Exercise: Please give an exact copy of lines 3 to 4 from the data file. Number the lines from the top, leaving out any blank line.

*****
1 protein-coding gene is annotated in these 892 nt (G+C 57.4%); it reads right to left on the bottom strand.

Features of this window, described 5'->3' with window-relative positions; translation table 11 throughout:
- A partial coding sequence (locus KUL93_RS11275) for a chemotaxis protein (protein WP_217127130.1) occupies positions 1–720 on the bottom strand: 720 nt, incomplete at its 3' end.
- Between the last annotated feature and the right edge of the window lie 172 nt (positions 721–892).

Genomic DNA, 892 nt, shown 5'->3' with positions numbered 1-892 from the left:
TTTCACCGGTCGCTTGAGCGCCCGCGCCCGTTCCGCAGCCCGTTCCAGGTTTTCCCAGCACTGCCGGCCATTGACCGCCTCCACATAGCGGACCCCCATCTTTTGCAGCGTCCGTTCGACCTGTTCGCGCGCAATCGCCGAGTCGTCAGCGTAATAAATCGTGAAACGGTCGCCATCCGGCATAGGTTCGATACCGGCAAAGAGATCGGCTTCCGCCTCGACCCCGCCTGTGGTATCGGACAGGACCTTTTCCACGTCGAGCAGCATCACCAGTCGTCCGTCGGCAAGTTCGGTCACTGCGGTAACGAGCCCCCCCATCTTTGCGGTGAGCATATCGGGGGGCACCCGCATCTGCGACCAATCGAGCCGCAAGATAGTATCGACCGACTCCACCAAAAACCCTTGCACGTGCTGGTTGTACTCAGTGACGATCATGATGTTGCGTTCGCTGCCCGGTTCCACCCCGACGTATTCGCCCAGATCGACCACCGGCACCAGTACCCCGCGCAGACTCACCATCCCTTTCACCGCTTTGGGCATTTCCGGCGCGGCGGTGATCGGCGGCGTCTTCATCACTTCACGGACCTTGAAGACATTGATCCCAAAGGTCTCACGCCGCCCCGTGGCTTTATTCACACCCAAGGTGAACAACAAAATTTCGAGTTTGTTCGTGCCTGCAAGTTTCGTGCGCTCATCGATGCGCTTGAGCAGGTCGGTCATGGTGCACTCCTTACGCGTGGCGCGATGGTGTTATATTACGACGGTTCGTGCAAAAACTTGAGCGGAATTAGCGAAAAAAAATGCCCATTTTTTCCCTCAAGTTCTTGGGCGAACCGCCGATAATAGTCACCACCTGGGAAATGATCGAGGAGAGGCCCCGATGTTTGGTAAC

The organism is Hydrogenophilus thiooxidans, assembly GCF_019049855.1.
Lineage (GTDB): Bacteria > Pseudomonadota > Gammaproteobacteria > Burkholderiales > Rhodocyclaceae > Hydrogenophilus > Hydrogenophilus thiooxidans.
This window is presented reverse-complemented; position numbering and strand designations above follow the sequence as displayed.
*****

- A partial coding sequence (locus KUL93_RS11275) for a chemotaxis protein (protein WP_217127130.1) occupies positions 1–720 on the bottom strand: 720 nt, incomplete at its 3' end.
- Between the last annotated feature and the right edge of the window lie 172 nt (positions 721–892).